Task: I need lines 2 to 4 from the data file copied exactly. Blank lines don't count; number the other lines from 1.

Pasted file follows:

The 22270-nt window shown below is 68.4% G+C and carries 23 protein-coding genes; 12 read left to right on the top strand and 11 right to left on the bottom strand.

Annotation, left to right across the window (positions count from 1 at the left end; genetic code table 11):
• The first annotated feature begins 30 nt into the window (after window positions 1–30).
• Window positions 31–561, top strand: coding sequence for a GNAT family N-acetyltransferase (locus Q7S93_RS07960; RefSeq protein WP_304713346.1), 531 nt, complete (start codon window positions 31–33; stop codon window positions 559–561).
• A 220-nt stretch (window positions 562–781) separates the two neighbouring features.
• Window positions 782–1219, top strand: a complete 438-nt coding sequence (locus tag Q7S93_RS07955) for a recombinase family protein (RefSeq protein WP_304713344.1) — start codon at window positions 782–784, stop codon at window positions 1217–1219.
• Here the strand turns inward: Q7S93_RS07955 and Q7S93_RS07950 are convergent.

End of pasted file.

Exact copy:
Annotation, left to right across the window (positions count from 1 at the left end; genetic code table 11):
• The first annotated feature begins 30 nt into the window (after window positions 1–30).
• Window positions 31–561, top strand: coding sequence for a GNAT family N-acetyltransferase (locus Q7S93_RS07960; RefSeq protein WP_304713346.1), 531 nt, complete (start codon window positions 31–33; stop codon window positions 559–561).